“A Woman Captured” is an engrossing, maddening film. It bills itself as a story about modern-day slavery, following 52-year-old Marish who finds herself trapped in contemporary Hungary serving a vile master named Eta. (The film premiered at Sundance 2018).
Visually, the film reflects Marish’s small world via unwavering extreme close ups. It’s enamoring, because her visage, like that of an old-world gypsy, is haggard and telegenic. The result is intimate and raw.
In fact, film critics fell under its spell. The Hollywood Reporter calls it, “more than promising as a debut.” Variety calls it “shiveringly effective.”
Initially at least, I’m on board for the ride. Marish’s quest is believable, which she announces early on: to escape from her situation, get her own place, and reunite with her 16 year-old daughter.
Where this film breaks down is the accumulating sense that Hungarian filmmaker Bernadett Tuz-Ritter is withholding vital information. After all, some 69 minutes pass before we see anybody besides Marish! Throughout Act 2, I have an increasingly strong sense that I’m being manipulated.
There’s no back story forthcoming. As a result, the early rush of being immersed in Marish’s suffering is subsumed by a realization that everybody—Tuz-Ritter, Marish, and Eta—all have a lot more facts than I do.
We’re deep in Act 3, minutes before the over-the-top conclusion, before we learn bits and pieces about how Marish arrived in her current situation. This is way too late.
What about Marish’s relationships? Is she estranged from her husband and children? If so, why? And for how long? And did this precede her descent into “modern-day slavery?” …Come again, does Marish really have 5 adult children nearby?!
Alternatively, perhaps this film is actually an experiment, testing my own expectations for more backstory and exposition? Is the joke is on me? Is this a postmodern work of art? Is it a fiction film in documentary clothing?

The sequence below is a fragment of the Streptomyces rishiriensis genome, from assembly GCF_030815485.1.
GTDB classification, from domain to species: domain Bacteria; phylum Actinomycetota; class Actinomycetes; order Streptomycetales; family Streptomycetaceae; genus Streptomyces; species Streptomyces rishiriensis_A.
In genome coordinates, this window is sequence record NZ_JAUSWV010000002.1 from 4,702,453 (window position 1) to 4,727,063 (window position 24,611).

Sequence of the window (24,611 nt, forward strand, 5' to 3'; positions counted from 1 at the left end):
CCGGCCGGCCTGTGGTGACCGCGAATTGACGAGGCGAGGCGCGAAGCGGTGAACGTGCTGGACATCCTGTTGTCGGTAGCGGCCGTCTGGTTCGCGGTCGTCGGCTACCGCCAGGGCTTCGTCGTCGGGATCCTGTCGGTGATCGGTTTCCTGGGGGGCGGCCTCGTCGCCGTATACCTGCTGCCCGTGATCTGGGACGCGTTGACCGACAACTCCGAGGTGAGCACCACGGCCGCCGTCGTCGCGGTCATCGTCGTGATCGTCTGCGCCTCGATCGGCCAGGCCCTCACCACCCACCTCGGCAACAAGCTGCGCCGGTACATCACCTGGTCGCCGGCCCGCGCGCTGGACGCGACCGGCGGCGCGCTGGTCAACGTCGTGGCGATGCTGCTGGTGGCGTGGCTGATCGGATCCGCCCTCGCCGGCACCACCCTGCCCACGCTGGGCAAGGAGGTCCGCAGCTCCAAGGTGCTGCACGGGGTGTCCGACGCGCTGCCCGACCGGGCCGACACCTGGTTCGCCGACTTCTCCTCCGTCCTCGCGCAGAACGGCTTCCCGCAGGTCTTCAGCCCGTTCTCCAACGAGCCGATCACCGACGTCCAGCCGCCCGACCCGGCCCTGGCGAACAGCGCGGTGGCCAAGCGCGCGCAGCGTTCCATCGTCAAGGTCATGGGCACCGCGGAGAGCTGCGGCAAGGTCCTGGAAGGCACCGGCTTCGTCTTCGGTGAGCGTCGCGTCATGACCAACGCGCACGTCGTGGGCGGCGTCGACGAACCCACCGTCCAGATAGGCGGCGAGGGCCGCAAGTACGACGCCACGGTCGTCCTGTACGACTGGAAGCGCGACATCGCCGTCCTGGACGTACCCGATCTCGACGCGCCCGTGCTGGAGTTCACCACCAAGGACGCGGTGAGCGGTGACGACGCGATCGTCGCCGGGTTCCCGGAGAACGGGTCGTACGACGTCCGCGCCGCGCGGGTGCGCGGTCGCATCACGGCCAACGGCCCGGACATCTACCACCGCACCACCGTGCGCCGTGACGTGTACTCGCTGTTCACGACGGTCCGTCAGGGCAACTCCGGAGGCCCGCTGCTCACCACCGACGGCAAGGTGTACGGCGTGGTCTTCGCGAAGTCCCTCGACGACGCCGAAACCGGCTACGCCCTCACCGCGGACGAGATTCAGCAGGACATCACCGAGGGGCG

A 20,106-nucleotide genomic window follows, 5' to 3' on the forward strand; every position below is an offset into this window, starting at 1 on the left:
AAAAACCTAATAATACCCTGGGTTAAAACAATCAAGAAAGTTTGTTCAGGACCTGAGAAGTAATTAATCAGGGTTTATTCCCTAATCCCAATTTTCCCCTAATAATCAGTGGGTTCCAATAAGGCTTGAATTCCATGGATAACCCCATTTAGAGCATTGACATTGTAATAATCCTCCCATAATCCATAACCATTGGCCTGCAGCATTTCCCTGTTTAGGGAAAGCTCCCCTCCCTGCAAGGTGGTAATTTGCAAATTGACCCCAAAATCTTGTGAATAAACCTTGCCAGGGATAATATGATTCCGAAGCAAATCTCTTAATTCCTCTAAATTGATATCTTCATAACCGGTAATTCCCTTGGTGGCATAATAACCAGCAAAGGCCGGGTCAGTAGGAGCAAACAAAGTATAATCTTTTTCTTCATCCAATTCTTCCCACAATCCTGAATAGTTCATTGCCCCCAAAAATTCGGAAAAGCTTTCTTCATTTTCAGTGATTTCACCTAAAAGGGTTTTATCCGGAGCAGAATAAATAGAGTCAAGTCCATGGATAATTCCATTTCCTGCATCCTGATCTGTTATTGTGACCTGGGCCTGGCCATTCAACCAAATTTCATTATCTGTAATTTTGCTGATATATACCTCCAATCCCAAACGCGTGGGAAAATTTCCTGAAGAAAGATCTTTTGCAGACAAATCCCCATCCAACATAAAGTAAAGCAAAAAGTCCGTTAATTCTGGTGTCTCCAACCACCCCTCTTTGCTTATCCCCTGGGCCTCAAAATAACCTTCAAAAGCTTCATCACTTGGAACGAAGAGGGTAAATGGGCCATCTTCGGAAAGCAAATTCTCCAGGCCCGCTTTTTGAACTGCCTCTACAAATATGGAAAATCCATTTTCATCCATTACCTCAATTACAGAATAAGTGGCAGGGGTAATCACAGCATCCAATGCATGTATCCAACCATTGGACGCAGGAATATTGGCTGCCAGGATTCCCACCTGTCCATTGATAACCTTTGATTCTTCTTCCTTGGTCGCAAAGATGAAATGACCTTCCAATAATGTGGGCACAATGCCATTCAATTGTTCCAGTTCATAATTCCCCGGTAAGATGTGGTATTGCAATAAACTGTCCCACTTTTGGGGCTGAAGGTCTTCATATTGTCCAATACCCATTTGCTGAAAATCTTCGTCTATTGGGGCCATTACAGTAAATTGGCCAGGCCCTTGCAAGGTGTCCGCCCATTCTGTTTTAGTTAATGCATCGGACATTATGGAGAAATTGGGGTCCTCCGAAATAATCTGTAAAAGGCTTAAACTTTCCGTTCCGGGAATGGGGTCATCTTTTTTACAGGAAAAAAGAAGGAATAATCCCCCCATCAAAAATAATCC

A third possibility is that Marish is actually suffering from some sort gargantuan lack of confidence that entraps her at an emotional level. How else can you really explain that she’s simply unable to walk down the street to seek help from one of her children, or a work colleague, or a social service organization?
If this is the case, wouldn’t have Tuz-Ritter tried let us in on this gradually during Act 2? Some sort of revelation that Marish’s health or choices have played a role in her current situation?
Cue Act 3. When Marish calls the “institution” where her daughter is staying, she gets through to the director easily and talks with him at length. She obviously has a pre-existing relationship with him. What is this institution? Where is the daughter? What’s the backstory there?
Most important, the conclusion is an emotional house of mirrors. Tuz-Ritter builds up Marish’s reunion with her daughter as the emotional peak of the film. But for this to matter, I need to understand what circumstances caused their separation. But the explanation is insufficient and I’m frustrated.
After the film, I talk with several Sundance filmgoers around me. Most of them love the film. They want to discuss modern-day slavery and how horrible it is.
But for me, “A Woman Captured” has the trappings of a film—an interesting character, an underlying quest, a structure and a resolution of sorts—but ultimately, it is manipulative gibberish.
Without exploring in greater depth why Marish’s family doesn’t help her escape, then the film isn’t honest or authentic.
The Hollywood Reporter piece called “A Woman Captured” “more conspiratorial than observational.” I suppose that’s spot on. And it raises a vital question: at what threshold of conspiracy does a documentary film cease to be a documentary film?